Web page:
For the week of Sept. 29-Oct. 5, the campaign was the No. 2 story—behind the financial crisis (34% of the newshole). That marks the third week in a row that the economic situation generated more attention than the campaign. The campaign was the No. 1 story last week in only one media sector, radio, where it accounted for 45% of the airtime examined. The race for the White House generated slightly more attention, 47%, in cable news. But the economic meltdown accounted for 49% of all the cable time studied, marking the first time all year, the campaign was not the top story in that platform. The intersection of the presidential campaign and the economic crisis emerged early last week when the Obama and McCain camps had to figure out how to respond to the stunning defeat of the bailout bill in the House on Sept. 29 and the resultant 777 point drop on Wall Street.

“White House rivals John McCain and Barack Obama combined television attack ads with statesmanlike appeals to bipartisanship on Tuesday as they vied for political gain in the shadow of the worst economic crisis since the Great Depression,” said an AP story posted on Yahoo! News on Sept. 30. “The intense maneuvering came one day after the House defeated a bipartisan bailout bill and the stock market responded with its largest one-day drop in history.”

Both senators returned to Washington to vote for a bailout package that ultimately was signed into law. And while the two candidates were essentially on the same side of the issue, the week’s political narrative had Obama gaining ground as a result of the public focus on the troubled economy.

During the Oct. 1 edition of Anderson Cooper’s show, CNN electoral map-ologist John King pointed to new polling numbers that showed Obama ahead in such key battleground states as Virginia, Florida and Nevada. “Remarkable new numbers,” said King, noting that the CNN map now had Obama at 250 electoral votes compared with 189 for McCain. “They show, in the midst of this economic crisis, the map is trending toward Barack Obama.”

With that strategic narrative as a backdrop, the media spotlight shifted to the Oct. 2 showdown between Biden and Palin, with particular focus on the Alaska Governor.

“All eyes on Palin in VP debate: She needs to undo damage from recent interviews—Biden must keep it simple,” declared the front-page headline in the Oct. 2 San Francisco Chronicle. The story noted that “both Democrats and Republicans have reason to be nervous about the high stakes, performance and potential pitfalls their candidates face” in “the most anticipated vice presidential debate in history.”

The television audience seemed to confirm that when an estimated 73 million viewers made it the second most-watched political debate in U.S. history—behind only the 1980 Carter-Reagan contest. And the post-mortems came fast and furious. There was a fairly divergent range of views, but the congealing media consensus was that the folksy Palin and the more knowledgeable Biden both accomplished their respective missions.

“With winks, smiles and shrugs, Republican vice presidential candidate Sarah Palin tried hard to charm voters in her first and only debate with Democratic opponent Joe Biden,” declared the story posted on on Oct 3. “Polls indicated she didn’t win — but the absence of gaffes meant she didn’t lose either.”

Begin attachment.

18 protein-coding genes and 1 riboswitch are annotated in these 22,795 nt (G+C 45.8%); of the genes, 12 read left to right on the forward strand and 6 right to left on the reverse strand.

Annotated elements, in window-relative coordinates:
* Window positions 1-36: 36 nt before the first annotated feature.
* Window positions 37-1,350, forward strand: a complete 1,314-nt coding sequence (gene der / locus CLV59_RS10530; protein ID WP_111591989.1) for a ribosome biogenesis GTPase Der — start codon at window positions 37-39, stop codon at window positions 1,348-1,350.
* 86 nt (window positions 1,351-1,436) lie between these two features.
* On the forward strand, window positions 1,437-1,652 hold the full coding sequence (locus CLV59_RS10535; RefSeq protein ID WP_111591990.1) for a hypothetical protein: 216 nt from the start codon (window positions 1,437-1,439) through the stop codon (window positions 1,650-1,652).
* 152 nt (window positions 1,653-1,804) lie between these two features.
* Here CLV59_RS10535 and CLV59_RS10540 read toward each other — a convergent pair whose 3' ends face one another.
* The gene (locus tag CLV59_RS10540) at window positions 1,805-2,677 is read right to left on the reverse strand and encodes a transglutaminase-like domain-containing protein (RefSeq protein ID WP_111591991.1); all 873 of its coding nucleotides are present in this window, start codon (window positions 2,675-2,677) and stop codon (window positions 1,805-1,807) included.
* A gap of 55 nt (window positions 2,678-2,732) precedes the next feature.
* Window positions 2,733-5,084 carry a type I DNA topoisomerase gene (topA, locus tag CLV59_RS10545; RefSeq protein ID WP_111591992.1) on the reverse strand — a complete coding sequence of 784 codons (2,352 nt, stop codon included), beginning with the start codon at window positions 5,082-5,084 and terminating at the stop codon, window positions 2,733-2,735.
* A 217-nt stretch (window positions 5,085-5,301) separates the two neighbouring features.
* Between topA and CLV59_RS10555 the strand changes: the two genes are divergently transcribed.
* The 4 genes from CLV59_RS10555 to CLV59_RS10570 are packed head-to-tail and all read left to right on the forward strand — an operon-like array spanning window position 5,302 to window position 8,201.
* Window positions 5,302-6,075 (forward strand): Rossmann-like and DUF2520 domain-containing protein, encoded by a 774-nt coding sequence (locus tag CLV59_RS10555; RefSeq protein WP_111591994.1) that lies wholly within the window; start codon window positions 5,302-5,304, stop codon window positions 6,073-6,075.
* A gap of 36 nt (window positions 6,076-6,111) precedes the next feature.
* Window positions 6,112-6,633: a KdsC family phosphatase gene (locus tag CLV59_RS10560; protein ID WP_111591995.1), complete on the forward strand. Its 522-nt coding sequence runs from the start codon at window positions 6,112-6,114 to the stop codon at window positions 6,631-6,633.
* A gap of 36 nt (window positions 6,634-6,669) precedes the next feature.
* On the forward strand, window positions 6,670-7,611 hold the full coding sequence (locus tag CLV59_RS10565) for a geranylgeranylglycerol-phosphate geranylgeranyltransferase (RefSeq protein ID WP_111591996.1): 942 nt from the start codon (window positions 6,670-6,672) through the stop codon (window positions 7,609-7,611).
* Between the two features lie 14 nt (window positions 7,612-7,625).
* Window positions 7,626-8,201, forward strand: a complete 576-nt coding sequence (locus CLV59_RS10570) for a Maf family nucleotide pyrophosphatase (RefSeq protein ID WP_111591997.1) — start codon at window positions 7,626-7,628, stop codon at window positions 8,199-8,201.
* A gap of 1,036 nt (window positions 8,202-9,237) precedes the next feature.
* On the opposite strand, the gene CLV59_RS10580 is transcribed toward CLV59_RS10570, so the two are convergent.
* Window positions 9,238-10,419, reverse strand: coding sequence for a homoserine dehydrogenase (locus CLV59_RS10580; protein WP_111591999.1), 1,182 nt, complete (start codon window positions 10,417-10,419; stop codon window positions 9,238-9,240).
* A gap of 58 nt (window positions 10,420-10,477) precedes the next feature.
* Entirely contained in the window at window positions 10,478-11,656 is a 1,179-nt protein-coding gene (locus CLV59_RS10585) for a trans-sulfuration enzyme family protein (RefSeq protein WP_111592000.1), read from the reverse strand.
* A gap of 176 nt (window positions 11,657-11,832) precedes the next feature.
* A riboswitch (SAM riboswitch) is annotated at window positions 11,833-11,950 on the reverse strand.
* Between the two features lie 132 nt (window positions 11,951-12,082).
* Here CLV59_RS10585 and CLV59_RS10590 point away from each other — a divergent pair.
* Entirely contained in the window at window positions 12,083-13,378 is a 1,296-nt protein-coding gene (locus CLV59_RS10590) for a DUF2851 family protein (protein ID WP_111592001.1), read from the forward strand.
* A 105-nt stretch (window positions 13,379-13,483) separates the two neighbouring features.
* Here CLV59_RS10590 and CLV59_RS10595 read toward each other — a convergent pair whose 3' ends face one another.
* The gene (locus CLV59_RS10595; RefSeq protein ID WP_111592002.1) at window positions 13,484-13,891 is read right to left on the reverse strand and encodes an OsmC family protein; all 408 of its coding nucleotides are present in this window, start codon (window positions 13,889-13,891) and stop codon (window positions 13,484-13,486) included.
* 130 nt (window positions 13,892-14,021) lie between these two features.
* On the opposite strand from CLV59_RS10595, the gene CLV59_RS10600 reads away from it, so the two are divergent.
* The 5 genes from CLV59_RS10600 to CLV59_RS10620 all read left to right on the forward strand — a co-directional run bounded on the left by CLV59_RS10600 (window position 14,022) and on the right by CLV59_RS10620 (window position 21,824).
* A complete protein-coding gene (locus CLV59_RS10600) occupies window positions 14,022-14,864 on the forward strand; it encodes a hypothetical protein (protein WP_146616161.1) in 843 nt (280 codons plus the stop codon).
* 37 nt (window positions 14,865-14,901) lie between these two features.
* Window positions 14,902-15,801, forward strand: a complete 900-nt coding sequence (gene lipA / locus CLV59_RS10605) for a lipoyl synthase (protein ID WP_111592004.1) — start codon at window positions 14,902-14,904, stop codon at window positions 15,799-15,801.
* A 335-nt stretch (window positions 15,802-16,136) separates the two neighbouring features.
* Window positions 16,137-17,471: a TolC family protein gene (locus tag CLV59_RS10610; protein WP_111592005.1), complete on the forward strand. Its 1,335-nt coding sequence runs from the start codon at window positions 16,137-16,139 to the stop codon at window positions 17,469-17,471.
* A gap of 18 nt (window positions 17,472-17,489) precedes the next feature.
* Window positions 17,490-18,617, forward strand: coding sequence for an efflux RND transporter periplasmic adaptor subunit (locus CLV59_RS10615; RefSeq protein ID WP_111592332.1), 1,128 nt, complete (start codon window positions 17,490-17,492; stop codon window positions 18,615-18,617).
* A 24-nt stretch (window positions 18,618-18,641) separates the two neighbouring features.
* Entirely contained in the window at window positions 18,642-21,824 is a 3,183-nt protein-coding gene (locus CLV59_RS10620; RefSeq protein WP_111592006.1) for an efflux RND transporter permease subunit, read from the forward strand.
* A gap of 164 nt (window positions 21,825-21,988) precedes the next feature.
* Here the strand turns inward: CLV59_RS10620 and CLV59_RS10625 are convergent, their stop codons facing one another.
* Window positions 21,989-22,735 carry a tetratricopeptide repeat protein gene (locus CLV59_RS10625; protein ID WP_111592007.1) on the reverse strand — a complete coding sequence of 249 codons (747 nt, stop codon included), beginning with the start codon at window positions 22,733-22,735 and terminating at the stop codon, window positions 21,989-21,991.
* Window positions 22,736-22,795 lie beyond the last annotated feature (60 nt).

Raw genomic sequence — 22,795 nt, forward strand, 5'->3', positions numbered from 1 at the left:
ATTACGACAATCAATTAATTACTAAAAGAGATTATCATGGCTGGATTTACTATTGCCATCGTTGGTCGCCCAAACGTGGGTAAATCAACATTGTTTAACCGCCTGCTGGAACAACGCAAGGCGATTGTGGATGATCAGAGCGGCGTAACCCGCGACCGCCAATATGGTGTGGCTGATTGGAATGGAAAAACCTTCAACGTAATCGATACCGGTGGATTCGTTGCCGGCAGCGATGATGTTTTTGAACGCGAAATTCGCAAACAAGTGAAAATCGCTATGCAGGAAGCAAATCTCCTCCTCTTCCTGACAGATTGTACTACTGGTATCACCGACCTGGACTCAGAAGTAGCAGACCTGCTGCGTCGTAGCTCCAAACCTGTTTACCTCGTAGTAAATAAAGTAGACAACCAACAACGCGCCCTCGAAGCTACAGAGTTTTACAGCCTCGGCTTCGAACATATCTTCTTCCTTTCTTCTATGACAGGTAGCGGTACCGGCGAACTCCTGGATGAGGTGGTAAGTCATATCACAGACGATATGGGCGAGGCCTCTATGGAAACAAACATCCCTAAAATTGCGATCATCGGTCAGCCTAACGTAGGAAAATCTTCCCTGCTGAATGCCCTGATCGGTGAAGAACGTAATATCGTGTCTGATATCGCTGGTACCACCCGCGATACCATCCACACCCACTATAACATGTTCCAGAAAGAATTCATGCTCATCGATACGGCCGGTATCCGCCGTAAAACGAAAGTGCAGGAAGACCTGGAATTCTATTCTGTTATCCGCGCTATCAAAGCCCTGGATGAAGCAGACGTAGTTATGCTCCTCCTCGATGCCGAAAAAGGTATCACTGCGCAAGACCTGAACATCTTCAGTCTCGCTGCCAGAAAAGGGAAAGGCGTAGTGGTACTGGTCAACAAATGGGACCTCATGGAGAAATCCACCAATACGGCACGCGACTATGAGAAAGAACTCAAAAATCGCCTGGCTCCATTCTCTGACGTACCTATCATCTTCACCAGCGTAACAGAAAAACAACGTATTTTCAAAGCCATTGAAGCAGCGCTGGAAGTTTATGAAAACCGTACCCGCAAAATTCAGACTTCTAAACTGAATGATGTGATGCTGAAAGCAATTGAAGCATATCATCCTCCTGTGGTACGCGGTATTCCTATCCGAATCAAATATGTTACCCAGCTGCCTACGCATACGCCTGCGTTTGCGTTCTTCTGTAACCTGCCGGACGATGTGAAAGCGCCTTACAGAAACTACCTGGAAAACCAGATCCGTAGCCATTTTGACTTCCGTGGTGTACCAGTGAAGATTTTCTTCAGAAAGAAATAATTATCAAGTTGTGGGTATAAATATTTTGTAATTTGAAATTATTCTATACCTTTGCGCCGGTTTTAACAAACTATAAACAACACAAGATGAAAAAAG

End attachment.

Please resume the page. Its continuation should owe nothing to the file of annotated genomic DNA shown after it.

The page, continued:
“During the 90-minute debate from the campus of Washington University, both candidates appeared at least initially to have met the goals set by the campaign at the outset,” read the Oct. 3 account in the Los Angeles Times. “Neither candidate appeared to make a career-altering gaffe.”

The Washington Post’s Oct. 3 analysis made the point that in the absence of a dramatic debate stumble, the campaign would now revert to the more traditional mode with the focus on the men atop the tickets. “The vice presidential debate came with high interest and big expectations and certainly delivered, though not as some had predicted,” the Post story stated. “That leaves it to Obama and McCain to argue it out for the next 32 days.”

And now, in the rest of the week’s news:

Overall, the economic crisis and bailout bill scramble on Capitol Hill was the No. 1 story, accounting for 45% of the newshole from Sept. 29-Oct. 5. It was the No. 1 story in newspapers (47%), online (43%), network news (43%) and cable (49%). In breaking down the coverage of the economic crisis, the top storyline—the political effort to get passage of a bailout bill—accounted for 54% of the space and time devoted to that subject.

After the campaign, which filled 34% of the newshole, there was a steep drop down to the No. 3 story, the discovery of the plane in which millionaire aviator Steve Fossett died (2% of the newshole.) Next, at 1%, came coverage of the U.S. economy not related to the credit market meltdown. The fifth-biggest story of the week involved Pakistan (1%), where the U.S. appears to have stepped up military activities. Last week’s news menu was a reminder that when two major stories vie for attention, there is little room left on newscasts and front pages for coverage of much else.

Mark Jurkowitz of PEJ

Campaign Storylines of the Week



Total Percent of Campaign Newshole

VP Debates 45.1%
Financial Crisis Reactions 15.5
Swing States Strategy 4.9
Couric Interviews Palin 4.6
McCain v. Obama Polls
Profile of McCain 3.2
Total Number of Campaign Stories = 381


Top Overall Stories of the Week



Percent of Newshole


Financial Crisis/ Fed Bailout



2008 Campaign



Steve Fossett



U.S. Economy









Events in Iraq






Ted Stevens Trial



Paul Newman Dies


Click here to see the top ten stories for each media sector.

Click here to see the methodology for the Campaign Coverage Index